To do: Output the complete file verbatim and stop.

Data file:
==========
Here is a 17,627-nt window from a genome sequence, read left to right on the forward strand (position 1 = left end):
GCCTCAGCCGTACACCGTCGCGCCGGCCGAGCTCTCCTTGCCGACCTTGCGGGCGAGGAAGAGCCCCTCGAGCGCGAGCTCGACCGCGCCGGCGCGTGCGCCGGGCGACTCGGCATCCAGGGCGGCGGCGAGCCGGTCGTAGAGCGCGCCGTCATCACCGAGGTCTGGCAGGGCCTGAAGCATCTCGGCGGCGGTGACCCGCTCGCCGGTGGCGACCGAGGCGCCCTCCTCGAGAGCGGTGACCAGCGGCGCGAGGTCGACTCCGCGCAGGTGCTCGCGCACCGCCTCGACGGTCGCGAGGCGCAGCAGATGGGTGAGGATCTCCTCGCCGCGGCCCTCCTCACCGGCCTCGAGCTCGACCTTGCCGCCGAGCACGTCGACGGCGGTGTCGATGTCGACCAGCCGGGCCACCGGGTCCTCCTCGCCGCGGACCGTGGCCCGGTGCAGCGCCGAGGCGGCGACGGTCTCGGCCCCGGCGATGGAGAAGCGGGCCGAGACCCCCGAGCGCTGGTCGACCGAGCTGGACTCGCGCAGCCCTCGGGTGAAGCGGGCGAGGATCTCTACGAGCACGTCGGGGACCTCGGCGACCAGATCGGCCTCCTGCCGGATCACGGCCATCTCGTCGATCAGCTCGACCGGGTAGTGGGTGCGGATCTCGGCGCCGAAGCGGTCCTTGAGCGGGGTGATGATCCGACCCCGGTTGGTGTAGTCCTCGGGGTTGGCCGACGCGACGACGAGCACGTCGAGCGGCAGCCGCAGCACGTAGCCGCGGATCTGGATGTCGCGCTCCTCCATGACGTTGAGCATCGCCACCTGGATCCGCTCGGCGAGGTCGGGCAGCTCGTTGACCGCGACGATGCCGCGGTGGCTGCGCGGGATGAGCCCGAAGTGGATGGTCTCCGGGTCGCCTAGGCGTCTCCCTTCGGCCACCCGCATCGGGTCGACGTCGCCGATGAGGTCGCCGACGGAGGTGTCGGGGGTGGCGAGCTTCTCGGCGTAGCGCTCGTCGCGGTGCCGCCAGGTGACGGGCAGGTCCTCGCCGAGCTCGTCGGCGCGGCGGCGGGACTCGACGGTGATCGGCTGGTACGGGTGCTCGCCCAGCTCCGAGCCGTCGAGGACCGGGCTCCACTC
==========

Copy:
Here is a 17,627-nt window from a genome sequence, read left to right on the forward strand (position 1 = left end):
GCCTCAGCCGTACACCGTCGCGCCGGCCGAGCTCTCCTTGCCGACCTTGCGGGCGAGGAAGAGCCCCTCGAGCGCGAGCTCGACCGCGCCGGCGCGTGCGCCGGGCGACTCGGCATCCAGGGCGGCGGCGAGCCGGTCGTAGAGCGCGCCGTCATCACCGAGGTCTGGCAGGGCCTGAAGCATCTCGGCGGCGGTGACCCGCTCGCCGGTGGCGACCGAGGCGCCCTCCTCGAGAGCGGTGACCAGCGGCGCGAGGTCGACTCCGCGCAGGTGCTCGCGCACCGCCTCGACGGTCGCGAGGCGCAGCAGATGGGTGAGGATCTCCTCGCCGCGGCCCTCCTCACCGGCCTCGAGCTCGACCTTGCCGCCGAGCACGTCGACGGCGGTGTCGATGTCGACCAGCCGGGCCACCGGGTCCTCCTCGCCGCGGACCGTGGCCCGGTGCAGCGCCGAGGCGGCGACGGTCTCGGCCCCGGCGATGGAGAAGCGGGCCGAGACCCCCGAGCGCTGGTCGACCGAGCTGGACTCGCGCAGCCCTCGGGTGAAGCGGGCGAGGATCTCTACGAGCACGTCGGGGACCTCGGCGACCAGATCGGCCTCCTGCCGGATCACGGCCATCTCGTCGATCAGCTCGACCGGGTAGTGGGTGCGGATCTCGGCGCCGAAGCGGTCCTTGAGCGGGGTGATGATCCGACCCCGGTTGGTGTAGTCCTCGGGGTTGGCCGACGCGACGACGAGCACGTCGAGCGGCAGCCGCAGCACGTAGCCGCGGATCTGGATGTCGCGCTCCTCCATGACGTTGAGCATCGCCACCTGGATCCGCTCGGCGAGGTCGGGCAGCTCGTTGACCGCGACGATGCCGCGGTGGCTGCGCGGGATGAGCCCGAAGTGGATGGTCTCCGGGTCGCCTAGGCGTCTCCCTTCGGCCACCCGCATCGGGTCGACGTCGCCGATGAGGTCGCCGACGGAGGTGTCGGGGGTGGCGAGCTTCTCGGCGTAGCGCTCGTCGCGGTGCCGCCAGGTGACGGGCAGGTCCTCGCCGAGCTCGTCGGCGCGGCGGCGGGACTCGACGGTGATCGGCTGGTACGGGTGCTCGCCCAGCTCCGAGCCGTCGAGGACCGGGCTCCACTC